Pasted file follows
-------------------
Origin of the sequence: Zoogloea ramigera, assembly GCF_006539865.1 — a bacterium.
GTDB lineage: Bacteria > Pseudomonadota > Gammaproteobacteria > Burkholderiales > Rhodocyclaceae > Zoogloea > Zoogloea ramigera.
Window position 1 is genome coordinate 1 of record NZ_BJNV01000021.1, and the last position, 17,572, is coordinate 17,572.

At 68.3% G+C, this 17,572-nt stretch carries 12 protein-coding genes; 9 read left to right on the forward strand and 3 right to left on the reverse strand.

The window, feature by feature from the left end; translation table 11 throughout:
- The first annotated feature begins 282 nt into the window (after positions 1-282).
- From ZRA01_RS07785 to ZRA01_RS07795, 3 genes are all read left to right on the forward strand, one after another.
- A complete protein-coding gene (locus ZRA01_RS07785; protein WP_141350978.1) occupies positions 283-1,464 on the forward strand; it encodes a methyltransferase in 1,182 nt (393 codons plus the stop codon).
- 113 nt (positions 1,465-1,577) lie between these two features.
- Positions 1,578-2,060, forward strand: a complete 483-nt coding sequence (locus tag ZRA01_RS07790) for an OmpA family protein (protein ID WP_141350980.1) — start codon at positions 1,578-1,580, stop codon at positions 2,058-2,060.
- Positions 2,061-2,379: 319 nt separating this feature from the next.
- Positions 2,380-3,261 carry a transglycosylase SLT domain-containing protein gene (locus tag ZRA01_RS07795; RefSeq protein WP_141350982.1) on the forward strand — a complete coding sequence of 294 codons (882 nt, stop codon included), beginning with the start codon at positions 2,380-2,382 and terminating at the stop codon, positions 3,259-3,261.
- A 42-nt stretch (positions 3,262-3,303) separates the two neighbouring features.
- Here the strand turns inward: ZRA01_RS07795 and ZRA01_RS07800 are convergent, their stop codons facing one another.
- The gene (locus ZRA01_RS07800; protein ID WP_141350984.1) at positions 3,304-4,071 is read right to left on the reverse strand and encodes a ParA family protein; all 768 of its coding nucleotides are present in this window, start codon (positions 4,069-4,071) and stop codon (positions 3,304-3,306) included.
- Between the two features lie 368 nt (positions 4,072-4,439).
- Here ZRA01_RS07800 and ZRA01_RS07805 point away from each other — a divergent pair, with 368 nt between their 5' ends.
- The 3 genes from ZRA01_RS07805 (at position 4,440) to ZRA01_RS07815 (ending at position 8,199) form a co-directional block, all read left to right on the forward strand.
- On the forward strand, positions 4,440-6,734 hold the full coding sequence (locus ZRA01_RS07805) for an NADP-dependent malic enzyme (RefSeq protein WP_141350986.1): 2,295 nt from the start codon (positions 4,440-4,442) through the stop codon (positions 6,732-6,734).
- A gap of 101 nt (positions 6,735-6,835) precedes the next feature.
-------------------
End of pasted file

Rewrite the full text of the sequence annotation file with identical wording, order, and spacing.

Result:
Origin of the sequence: Zoogloea ramigera, assembly GCF_006539865.1 — a bacterium.
GTDB lineage: Bacteria > Pseudomonadota > Gammaproteobacteria > Burkholderiales > Rhodocyclaceae > Zoogloea > Zoogloea ramigera.
Window position 1 is genome coordinate 1 of record NZ_BJNV01000021.1, and the last position, 17,572, is coordinate 17,572.

At 68.3% G+C, this 17,572-nt stretch carries 12 protein-coding genes; 9 read left to right on the forward strand and 3 right to left on the reverse strand.

The window, feature by feature from the left end; translation table 11 throughout:
- The first annotated feature begins 282 nt into the window (after positions 1-282).
- From ZRA01_RS07785 to ZRA01_RS07795, 3 genes are all read left to right on the forward strand, one after another.
- A complete protein-coding gene (locus ZRA01_RS07785; protein WP_141350978.1) occupies positions 283-1,464 on the forward strand; it encodes a methyltransferase in 1,182 nt (393 codons plus the stop codon).
- 113 nt (positions 1,465-1,577) lie between these two features.
- Positions 1,578-2,060, forward strand: a complete 483-nt coding sequence (locus tag ZRA01_RS07790) for an OmpA family protein (protein ID WP_141350980.1) — start codon at positions 1,578-1,580, stop codon at positions 2,058-2,060.
- Positions 2,061-2,379: 319 nt separating this feature from the next.
- Positions 2,380-3,261 carry a transglycosylase SLT domain-containing protein gene (locus tag ZRA01_RS07795; RefSeq protein WP_141350982.1) on the forward strand — a complete coding sequence of 294 codons (882 nt, stop codon included), beginning with the start codon at positions 2,380-2,382 and terminating at the stop codon, positions 3,259-3,261.
- A 42-nt stretch (positions 3,262-3,303) separates the two neighbouring features.
- Here the strand turns inward: ZRA01_RS07795 and ZRA01_RS07800 are convergent, their stop codons facing one another.
- The gene (locus ZRA01_RS07800; protein ID WP_141350984.1) at positions 3,304-4,071 is read right to left on the reverse strand and encodes a ParA family protein; all 768 of its coding nucleotides are present in this window, start codon (positions 4,069-4,071) and stop codon (positions 3,304-3,306) included.
- Between the two features lie 368 nt (positions 4,072-4,439).
- Here ZRA01_RS07800 and ZRA01_RS07805 point away from each other — a divergent pair, with 368 nt between their 5' ends.
- The 3 genes from ZRA01_RS07805 (at position 4,440) to ZRA01_RS07815 (ending at position 8,199) form a co-directional block, all read left to right on the forward strand.
- On the forward strand, positions 4,440-6,734 hold the full coding sequence (locus ZRA01_RS07805) for an NADP-dependent malic enzyme (RefSeq protein WP_141350986.1): 2,295 nt from the start codon (positions 4,440-4,442) through the stop codon (positions 6,732-6,734).
- A gap of 101 nt (positions 6,735-6,835) precedes the next feature.